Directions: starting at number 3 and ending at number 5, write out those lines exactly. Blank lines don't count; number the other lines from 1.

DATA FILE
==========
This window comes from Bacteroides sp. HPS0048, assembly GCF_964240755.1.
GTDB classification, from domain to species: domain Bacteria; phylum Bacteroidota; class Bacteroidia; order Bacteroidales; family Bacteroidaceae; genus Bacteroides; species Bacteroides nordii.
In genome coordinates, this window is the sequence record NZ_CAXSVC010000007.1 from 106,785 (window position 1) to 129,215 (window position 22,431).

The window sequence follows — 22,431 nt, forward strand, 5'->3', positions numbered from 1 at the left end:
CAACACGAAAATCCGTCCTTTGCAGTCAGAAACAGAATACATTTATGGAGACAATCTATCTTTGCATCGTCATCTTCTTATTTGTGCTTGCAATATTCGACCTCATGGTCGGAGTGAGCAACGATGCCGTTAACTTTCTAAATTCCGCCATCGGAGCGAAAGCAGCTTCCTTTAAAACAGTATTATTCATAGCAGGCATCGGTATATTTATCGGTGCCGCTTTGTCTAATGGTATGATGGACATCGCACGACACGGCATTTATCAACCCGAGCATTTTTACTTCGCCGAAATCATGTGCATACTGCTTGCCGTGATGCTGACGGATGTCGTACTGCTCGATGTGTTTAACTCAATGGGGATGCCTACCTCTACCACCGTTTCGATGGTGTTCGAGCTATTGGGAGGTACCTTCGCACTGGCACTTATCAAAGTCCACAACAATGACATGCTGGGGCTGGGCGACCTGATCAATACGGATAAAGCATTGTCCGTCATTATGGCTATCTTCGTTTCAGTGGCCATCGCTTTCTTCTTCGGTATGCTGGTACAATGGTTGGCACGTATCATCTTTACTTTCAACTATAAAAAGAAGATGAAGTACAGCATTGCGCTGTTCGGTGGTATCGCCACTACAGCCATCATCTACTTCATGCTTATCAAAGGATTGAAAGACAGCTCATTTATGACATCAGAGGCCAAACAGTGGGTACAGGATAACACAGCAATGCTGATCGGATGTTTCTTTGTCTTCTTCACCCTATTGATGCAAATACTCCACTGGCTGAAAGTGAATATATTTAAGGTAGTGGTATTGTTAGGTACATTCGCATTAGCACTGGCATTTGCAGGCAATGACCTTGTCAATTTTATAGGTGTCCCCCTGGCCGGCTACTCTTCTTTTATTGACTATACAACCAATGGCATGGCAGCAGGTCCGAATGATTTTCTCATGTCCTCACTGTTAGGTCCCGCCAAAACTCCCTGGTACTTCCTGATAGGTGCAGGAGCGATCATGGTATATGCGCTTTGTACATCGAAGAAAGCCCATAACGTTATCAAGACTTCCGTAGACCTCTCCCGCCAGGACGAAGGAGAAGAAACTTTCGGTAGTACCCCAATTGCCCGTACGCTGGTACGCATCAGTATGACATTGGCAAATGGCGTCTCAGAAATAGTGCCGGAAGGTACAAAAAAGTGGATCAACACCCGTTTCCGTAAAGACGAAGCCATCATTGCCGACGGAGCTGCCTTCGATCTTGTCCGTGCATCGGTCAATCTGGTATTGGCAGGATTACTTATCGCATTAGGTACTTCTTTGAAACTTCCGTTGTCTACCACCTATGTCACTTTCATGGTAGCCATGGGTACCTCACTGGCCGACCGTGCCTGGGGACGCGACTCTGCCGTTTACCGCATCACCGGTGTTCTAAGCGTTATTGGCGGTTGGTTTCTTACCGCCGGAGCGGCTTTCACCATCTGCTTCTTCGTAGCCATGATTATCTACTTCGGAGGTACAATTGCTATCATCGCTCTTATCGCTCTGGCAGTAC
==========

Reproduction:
In genome coordinates, this window is the sequence record NZ_CAXSVC010000007.1 from 106,785 (window position 1) to 129,215 (window position 22,431).

The window sequence follows — 22,431 nt, forward strand, 5'->3', positions numbered from 1 at the left end:
CAACACGAAAATCCGTCCTTTGCAGTCAGAAACAGAATACATTTATGGAGACAATCTATCTTTGCATCGTCATCTTCTTATTTGTGCTTGCAATATTCGACCTCATGGTCGGAGTGAGCAACGATGCCGTTAACTTTCTAAATTCCGCCATCGGAGCGAAAGCAGCTTCCTTTAAAACAGTATTATTCATAGCAGGCATCGGTATATTTATCGGTGCCGCTTTGTCTAATGGTATGATGGACATCGCACGACACGGCATTTATCAACCCGAGCATTTTTACTTCGCCGAAATCATGTGCATACTGCTTGCCGTGATGCTGACGGATGTCGTACTGCTCGATGTGTTTAACTCAATGGGGATGCCTACCTCTACCACCGTTTCGATGGTGTTCGAGCTATTGGGAGGTACCTTCGCACTGGCACTTATCAAAGTCCACAACAATGACATGCTGGGGCTGGGCGACCTGATCAATACGGATAAAGCATTGTCCGTCATTATGGCTATCTTCGTTTCAGTGGCCATCGCTTTCTTCTTCGGTATGCTGGTACAATGGTTGGCACGTATCATCTTTACTTTCAACTATAAAAAGAAGATGAAGTACAGCATTGCGCTGTTCGGTGGTATCGCCACTACAGCCATCATCTACTTCATGCTTATCAAAGGATTGAAAGACAGCTCATTTATGACATCAGAGGCCAAACAGTGGGTACAGGATAACACAGCAATGCTGATCGGATGTTTCTTTGTCTTCTTCACCCTATTGATGCAAATACTCCACTGGCTGAAAGTGAATATATTTAAGGTAGTGGTATTGTTAGGTACATTCGCATTAGCACTGGCATTTGCAGGCAATGACCTTGTCAATTTTATAGGTGTCCCCCTGGCCGGCTACTCTTCTTTTATTGACTATACAACCAATGGCATGGCAGCAGGTCCGAATGATTTTCTCATGTCCTCACTGTTAGGTCCCGCCAAAACTCCCTGGTACTTCCTGATAGGTGCAGGAGCGATCATGGTATATGCGCTTTGTACATCGAAGAAAGCCCATAACGTTATCAAGACTTCCGTAGACCTCTCCCGCCAGGACGAAGGAGAAGAAACTTTCGGTAGTACCCCAATTGCCCGTACGCTGGTACGCATCAGTATGACATTGGCAAATGGCGTCTCAGAAATAGTGCCGGAAGGTACAAAAAAGTGGATCAACACCCGTTTCCGTAAAGACGAAGCCATCATTGCCGACGGAGCTGCCTTCGATCTTGTCCGTGCATCGGTCAATCTGGTATTGGCAGGATTACTTATCGCATTAGGTACTTCTTTGAAACTTCCGTTGTCTACCACCTATGTCACTTTCATGGTAGCCATGGGTACCTCACTGGCCGACCGTGCCTGGGGACGCGACTCTGCCGTTTACCGCATCACCGGTGTTCTAAGCGTTATTGGCGGTTGGTTTCTTACCGCCGGAGCGGCTTTCACCATCTGCTTCTTCGTAGCCATGATTATCTACTTCGGAGGTACAATTGCTATCATCGCTCTTATCGCTCTGGCAGTAC